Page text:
The most recent volume in author Thomas R. Lee’s series on Rock Island was 1998’s Rock Island Westward, Volume 2 Rails to the Rockies: A History of the Western Division. The series debuted with the 1992 release of Rock Island Westward, Volume 1 Memories of the High Line: A History of the Clay Center Line. The first title covered its section of Rock Island’s system from the railroad’s start in the 1880s through its demise and subsequent shutdown in 1980. Lee’s second book focused on passenger operations for Rock Island’s west end. A third volume was underway when Thomas Lee passed in 2014. South Platte Press, working with Lee’s family, now brings the third volume to print for the railroad historian to enjoy.
Rock Island Westward, Volume 3: Western Division Freight Service 1930– 1952 is a 40-page softcover title. Readers owning or familiar with the first two volumes in this series will recall those efforts were hardcover books consisting of more than 250 pages each. Both of those earlier efforts are out of print at present. Model Railroad News suggests checking with railroad booksellers such as Ron’s Books and others in searching for copies of Lee’s first two Rock Island Westward titles. This third truncated volume is made up of Thomas Lee’s work-in-progress efforts. South Platte Press’ Jim Residorff worked to bring together a publication from Lee’s files. Publisher Residorff notes that Lee had not begun final photo selections, nor had he written captions for images under consideration for the book. South Platte supplied photos from Otto Perry’s collection and others to illustrate this volume. The more than 30 vintage black & white Rock Island views — mostly steam era since the book’s focus concludes in 1952 — are appropriate to the story and work well for this modestly priced title.
Though the book’s period of focus means steam locomotives are the standard motive power, you will find some early diesels on display in Rock Island Westward, Vol. 3. Otto Perry documented a Rock Island BL2 leading a mixed train in eastern Colorado in the summer of 1951. South Platte Press used photographer Perry’s classic rail images to illustrate its new book. Photo by Otto Perry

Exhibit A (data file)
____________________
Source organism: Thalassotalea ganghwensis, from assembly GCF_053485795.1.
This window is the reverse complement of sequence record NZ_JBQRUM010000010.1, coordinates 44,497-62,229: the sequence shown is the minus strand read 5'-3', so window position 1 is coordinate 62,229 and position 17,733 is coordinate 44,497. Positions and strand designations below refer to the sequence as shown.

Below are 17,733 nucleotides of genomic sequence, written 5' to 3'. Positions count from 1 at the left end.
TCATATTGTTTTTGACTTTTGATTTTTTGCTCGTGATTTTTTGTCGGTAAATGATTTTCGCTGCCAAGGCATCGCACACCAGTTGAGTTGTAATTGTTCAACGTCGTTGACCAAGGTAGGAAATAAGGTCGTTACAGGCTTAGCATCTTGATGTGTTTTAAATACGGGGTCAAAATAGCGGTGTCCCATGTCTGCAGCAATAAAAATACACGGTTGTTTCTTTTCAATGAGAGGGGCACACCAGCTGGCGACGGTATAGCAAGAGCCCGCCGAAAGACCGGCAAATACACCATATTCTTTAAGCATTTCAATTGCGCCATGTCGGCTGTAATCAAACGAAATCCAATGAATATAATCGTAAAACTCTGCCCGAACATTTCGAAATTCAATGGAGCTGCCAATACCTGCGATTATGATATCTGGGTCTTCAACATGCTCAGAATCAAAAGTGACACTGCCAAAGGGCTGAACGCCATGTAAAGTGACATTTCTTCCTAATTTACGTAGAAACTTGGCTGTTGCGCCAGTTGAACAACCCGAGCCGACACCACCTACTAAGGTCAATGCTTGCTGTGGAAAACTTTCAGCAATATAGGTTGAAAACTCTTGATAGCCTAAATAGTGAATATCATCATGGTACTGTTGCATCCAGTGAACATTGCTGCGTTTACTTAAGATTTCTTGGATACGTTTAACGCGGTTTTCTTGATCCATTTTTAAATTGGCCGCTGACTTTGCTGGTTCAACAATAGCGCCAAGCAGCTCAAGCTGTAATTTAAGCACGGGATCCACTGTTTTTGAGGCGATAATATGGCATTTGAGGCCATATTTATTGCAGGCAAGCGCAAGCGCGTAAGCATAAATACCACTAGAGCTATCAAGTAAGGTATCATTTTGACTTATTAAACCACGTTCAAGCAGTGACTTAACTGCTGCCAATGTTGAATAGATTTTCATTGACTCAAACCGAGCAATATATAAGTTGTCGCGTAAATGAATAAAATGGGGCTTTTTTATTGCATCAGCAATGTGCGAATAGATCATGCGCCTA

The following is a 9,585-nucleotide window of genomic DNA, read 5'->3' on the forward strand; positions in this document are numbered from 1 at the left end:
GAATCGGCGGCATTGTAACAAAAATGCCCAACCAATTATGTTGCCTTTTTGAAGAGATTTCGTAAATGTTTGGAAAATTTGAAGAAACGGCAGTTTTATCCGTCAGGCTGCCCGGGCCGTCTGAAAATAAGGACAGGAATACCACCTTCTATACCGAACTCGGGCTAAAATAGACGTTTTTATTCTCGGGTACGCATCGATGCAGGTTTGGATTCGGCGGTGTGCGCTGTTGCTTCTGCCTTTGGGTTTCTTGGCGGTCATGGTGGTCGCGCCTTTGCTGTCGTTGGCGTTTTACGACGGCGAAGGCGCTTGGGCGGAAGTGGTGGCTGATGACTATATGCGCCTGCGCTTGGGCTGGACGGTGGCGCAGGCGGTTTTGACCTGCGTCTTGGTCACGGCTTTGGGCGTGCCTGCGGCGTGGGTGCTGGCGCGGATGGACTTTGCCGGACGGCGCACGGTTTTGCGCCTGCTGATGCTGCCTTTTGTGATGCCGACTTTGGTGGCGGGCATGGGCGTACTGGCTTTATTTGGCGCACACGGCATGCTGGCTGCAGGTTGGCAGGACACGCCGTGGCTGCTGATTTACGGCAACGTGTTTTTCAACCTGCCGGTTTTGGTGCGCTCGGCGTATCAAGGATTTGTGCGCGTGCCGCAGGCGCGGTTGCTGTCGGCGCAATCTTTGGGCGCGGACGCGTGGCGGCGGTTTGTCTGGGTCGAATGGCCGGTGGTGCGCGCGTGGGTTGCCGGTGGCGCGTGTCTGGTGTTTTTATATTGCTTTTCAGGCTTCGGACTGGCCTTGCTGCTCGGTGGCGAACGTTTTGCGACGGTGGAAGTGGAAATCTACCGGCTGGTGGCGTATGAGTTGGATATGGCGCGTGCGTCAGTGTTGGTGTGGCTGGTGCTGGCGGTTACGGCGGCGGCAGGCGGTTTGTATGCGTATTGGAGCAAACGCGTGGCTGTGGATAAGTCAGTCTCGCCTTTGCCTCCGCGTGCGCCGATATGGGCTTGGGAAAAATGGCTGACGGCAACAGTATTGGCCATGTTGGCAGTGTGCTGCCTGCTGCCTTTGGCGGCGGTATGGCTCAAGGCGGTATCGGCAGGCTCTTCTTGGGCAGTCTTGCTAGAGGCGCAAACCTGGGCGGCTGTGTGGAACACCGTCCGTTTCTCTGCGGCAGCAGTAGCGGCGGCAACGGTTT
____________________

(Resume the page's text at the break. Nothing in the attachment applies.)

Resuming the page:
After discussing the building and development of Rock Island’s western end in his first book, Lee focused on passenger operations for his second effort. Rock Island freight handling on this segment of the line remained to be told. Freight ran on this part of Rock Island’s rails from 1886 to 1980. For its new book, South Platte Press takes Lee’s work detailing freight operations from 1930-1952. Lee’s introduction is accompanied by Jim Reisdorff ’s explanation of how the publisher determined what was ready for use from the original author’s unfinished work.
This is a “must-have” library addition for anyone interested in the Rock Island and especially so for those who own the first two Rock Island Westward titles. This book serves as a good resource for Rock Island modelers for understanding freight operations on this part of the fallen flag’s system during the time frame covered. Terminating officially in Colorado Springs, Colo., Rock Island was practicing its unfortunate plan of “everywhere worst” by skipping Denver. The road managed this same feat by avoiding Kansas City originally too. To the credit of the road’s planners, the Colorado Springs terminus made sense at the time since Rock Island would have a connection with Colorado Midland — the only standard gauge railroad back then, building directly west into the Rockies. Similar to how Kansas City developed into the more important commerce center despite Rock Island’s original efforts to include St. Joseph, Mo., Denver proved to be the transportation hub that Colorado Springs was not. Rock Island’s answer to that misstep was to gain access from Limon, Colo., northwest to Denver via Union Pacific’s Kansas Pacific track.
One of Rock Island’s more than 100 EMD GP7s, new in the early 1950s, is at Limon, Colo., coupled to a P-33 class 4-6-2 nearing its retirement. This Otto Perry scene was captured in November of 1951. Photo by Otto Perry
Footnotes provide commentary and additional information with each chapter to help fill in where Lee’s narrative is incomplete. The book wraps up with postwar changes and takes the reader into the early 1950s. Reference in the opening of this book suggests Lee’s notes on Rock Island freight from 1952 to 1980 may exist, and readers can hope for another similar book perhaps to arrive in the future, bringing this part of Rock Island’s story through to the road’s end. This is a well-executed, though brief, attempt at adding to a popular series of rail history books. You often hear of an author being in the process of working on a book that doesn’t make it to print. This South Platte Press third volume for Rock Island Westward gives the rail historian an important addition to this series.
South Platte Press
P.O. Box 163
David City, NE 68632-0163